Highways bailout policy: The road ahead

By Shruti Sahu and Megha Kaladharan, Trilegal
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Recently major infrastructure players such as GMR and GVK have pulled out of high-profile road projects, collectively valued at ₹107 billion (US$1.7 billion). While they claimed that the exit was prompted by issues relating to obtaining statutory clearances, the real cause appears to be their inability to raise equity in the present economic climate.

Shruti Sahu
Shruti Sahu

In light of these developments, the Indian government is set to announce a bailout policy for road developers based on recommendations of a committee on premium restructuring headed by C Rangarajan. Premium is the annual upfront amount paid by the developer to the National Highways Authority of India (NHAI) during the bidding of build-operate-transfer projects, which increases annually. Expecting high returns and profitability, developers had quoted extremely aggressive premiums which have now been discovered to be financially unviable.

The Rangarajan model

The model suggested by the C Rangarajan committee allows restructuring of 75% of the developer’s commitment for the first three years during the construction phase for both four-laning and six-laning of highway projects. The entire premium will be recovered within three years of completion of the contract.

Since the construction period is capital intensive, a substantial cut in the rate of premium during the first three years is likely to be a big relief to road developers. Further, any annual cash flow surplus to debt servicing and operation and maintenance costs will be set off against the deficit in premium payment obligations.

The committee has recommended that NHAI conduct a traffic study for a project to ascertain if existing traffic trends will help meet projected revenue and in a case where there is a shortfall, the project will be considered for benefits under the bailout package.

Proposed policy amendments

The Ministry of Road Transport and Highways is also considering amendments to the exit policy for the road sector which was announced earlier in 2013 and did not find any takers. The exit policy in its current form only allows substitution of the developer after which a new special purpose vehicle must be formed and does not allow the transfer of perks to the new developer.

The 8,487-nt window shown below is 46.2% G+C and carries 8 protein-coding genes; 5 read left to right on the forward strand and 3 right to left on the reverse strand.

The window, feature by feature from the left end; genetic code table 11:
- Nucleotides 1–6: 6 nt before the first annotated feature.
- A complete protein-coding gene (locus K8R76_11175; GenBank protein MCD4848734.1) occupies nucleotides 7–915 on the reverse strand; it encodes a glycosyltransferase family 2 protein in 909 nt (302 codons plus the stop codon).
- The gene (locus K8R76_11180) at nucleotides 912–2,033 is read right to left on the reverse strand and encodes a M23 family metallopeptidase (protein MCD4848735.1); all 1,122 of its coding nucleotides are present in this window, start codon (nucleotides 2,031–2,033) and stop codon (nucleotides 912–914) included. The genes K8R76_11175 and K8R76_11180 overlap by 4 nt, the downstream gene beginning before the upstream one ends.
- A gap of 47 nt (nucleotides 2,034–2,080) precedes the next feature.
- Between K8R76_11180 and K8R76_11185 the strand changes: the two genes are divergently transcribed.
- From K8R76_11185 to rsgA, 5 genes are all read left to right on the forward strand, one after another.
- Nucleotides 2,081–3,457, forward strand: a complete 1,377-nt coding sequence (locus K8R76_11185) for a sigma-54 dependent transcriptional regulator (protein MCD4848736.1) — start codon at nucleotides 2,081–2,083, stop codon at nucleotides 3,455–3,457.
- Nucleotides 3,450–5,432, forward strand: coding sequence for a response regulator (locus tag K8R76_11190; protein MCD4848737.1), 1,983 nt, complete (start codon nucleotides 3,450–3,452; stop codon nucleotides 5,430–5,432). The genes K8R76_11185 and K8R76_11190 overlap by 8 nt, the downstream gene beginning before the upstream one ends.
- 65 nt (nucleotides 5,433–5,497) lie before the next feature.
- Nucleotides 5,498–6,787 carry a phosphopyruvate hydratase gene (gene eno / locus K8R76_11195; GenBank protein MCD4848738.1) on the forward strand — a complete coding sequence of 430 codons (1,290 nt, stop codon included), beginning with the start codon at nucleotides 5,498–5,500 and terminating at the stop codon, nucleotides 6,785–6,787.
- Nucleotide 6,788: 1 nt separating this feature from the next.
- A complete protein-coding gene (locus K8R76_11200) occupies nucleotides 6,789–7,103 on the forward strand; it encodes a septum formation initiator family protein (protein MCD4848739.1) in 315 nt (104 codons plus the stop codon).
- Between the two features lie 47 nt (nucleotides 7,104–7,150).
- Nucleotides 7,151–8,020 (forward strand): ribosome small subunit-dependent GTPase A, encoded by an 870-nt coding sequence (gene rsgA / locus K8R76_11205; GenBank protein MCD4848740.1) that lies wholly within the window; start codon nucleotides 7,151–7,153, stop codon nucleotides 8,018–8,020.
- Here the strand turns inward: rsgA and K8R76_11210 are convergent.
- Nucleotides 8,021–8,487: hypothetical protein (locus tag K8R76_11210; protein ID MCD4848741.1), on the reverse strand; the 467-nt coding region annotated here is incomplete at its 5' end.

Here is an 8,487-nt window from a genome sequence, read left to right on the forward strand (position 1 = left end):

The proposed changes would allow the developer to sell its stake in the special purpose vehicle set up for the project along with transfer of perquisites such as the 10-year tax holiday to the new developer. NHAI is also in favour of removing the penalty of 1% of the project cost imposed on developers opting to exit from road projects.

What’s next?

The bailout policy was expected to be finalized by the Finance Ministry by the end of 2013. Once the policy is finalized, it is expected that lenders and over-leveraged private developers will derive some comfort resulting in revival of activity in the road sector and countering some of the effects of the severe economic downturn. However, on a more fundamental level, the issue that needs to be addressed is what has led to this situation where the government, which is itself in a precarious financial condition, is allowing rescheduling of premium of more than1,000 billion.

Megha Kaladharan
Megha Kaladharan

Apart from aggressive and often irresponsible bidding by private players, the bidding parameters set out by the government focused on the lowest premium being quoted instead of assessing the long-term sustainability of the premium, based on realistic revenue projections. If bailing out of financially stressed infrastructure projects is the beginning of a trend, then this is also likely to lead to bid distortions since bidders will factor in renegotiation of premium payments at the time of formulating their bids. Further, this is likely to create a domino effect, with other financially stressed infrastructure sectors such as ports seeking similar bailouts.

Conclusion

Bailouts are “systemic rescues” intended to stabilize the financial system and, in the case of the road sector, provide the impetus to revive stalled projects and investor interest in the sector. The bailout of the road sector may have become a necessity today, however, going forward the approach of all the stakeholders should be to identify the causes that led to this situation and build in appropriate checks and balances from the bidding stage itself.

While the government has stated that this bailout will be a one-time benefit, there is a serious need to re-evaluate the bidding parameters so as to discourage irresponsible bidding by developers. It is unlikely that a one-time quick fix will resolve the underlying issues plaguing the road sector, or the infrastructure sector at large, such as developers being over-leveraged or undergoing corporate debt restructuring or over-cautious lending, which require long-term solutions.

Shruti Sahu is a counsel at Trilegal and Megha Kaladharan is an associate. Trilegal is a full-service law firm with offices in Delhi, Mumbai, Bangalore and Hyderabad.

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